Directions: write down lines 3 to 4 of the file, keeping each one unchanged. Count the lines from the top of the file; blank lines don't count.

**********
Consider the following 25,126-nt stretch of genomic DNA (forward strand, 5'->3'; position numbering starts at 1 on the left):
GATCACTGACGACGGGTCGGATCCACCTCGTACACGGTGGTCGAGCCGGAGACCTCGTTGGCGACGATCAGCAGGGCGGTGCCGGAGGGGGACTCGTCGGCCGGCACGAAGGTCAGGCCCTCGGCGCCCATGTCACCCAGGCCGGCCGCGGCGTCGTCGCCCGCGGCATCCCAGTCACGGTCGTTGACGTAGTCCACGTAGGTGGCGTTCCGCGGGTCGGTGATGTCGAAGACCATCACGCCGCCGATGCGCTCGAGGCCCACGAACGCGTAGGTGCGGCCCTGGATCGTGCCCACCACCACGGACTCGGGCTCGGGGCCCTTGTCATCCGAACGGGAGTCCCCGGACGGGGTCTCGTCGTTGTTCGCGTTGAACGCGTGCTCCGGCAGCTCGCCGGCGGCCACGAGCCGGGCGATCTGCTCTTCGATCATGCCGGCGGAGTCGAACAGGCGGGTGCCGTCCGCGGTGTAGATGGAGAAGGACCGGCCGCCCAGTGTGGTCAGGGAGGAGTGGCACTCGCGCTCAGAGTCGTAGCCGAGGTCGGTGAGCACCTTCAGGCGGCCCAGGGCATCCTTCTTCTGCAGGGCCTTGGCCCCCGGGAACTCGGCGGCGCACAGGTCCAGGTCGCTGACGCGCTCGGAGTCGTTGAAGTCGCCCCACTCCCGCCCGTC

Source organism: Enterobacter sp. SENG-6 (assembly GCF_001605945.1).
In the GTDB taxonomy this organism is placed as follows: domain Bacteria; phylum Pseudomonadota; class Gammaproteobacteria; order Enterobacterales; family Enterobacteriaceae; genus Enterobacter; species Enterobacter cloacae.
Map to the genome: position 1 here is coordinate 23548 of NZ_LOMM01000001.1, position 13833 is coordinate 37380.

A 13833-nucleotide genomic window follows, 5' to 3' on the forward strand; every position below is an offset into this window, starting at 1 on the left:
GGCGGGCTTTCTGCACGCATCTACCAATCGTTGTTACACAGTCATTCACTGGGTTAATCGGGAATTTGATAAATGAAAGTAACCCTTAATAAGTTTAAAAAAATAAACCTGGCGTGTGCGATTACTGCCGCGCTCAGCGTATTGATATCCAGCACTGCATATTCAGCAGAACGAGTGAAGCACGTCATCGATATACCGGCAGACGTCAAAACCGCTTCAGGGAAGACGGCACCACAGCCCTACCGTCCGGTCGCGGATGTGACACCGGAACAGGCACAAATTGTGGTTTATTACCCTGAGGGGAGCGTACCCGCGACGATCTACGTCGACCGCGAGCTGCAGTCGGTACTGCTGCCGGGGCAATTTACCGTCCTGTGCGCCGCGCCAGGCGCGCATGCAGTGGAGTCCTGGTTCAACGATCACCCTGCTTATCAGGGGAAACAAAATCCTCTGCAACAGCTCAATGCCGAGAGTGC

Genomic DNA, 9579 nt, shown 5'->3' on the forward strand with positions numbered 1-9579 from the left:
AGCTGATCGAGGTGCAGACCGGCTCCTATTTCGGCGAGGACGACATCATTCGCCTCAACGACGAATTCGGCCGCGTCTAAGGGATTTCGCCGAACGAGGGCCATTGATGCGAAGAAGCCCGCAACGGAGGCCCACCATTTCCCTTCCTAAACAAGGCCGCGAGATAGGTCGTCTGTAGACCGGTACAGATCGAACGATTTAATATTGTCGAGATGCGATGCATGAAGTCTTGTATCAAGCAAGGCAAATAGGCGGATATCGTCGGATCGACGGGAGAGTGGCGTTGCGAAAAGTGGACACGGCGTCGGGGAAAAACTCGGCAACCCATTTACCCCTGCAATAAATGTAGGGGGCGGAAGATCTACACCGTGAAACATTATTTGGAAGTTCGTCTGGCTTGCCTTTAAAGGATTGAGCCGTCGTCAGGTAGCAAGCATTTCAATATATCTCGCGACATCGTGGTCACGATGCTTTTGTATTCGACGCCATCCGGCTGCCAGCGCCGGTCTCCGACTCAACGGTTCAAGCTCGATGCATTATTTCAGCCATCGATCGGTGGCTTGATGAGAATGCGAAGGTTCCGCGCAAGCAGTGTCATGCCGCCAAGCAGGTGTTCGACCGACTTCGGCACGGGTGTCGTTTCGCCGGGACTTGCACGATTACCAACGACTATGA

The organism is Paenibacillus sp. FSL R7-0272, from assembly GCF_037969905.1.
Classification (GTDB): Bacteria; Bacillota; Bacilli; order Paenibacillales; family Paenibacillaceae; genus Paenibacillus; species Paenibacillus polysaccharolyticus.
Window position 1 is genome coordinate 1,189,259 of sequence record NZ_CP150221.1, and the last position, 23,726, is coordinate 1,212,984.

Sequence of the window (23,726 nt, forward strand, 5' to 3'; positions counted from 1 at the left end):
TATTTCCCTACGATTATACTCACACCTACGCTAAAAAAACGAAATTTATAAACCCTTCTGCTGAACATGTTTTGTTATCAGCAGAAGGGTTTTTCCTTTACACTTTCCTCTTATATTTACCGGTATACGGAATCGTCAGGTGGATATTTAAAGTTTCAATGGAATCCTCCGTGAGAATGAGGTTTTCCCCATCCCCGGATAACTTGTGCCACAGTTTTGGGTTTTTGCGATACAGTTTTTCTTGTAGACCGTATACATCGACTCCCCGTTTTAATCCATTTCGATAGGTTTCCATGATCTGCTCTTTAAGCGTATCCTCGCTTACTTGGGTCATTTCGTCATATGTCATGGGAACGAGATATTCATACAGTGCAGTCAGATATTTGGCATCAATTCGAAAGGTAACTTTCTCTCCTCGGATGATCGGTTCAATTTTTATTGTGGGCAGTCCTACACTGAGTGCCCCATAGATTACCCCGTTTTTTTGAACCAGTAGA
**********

Source organism: Enterobacter sp. SENG-6 (assembly GCF_001605945.1).
In the GTDB taxonomy this organism is placed as follows: domain Bacteria; phylum Pseudomonadota; class Gammaproteobacteria; order Enterobacterales; family Enterobacteriaceae; genus Enterobacter; species Enterobacter cloacae.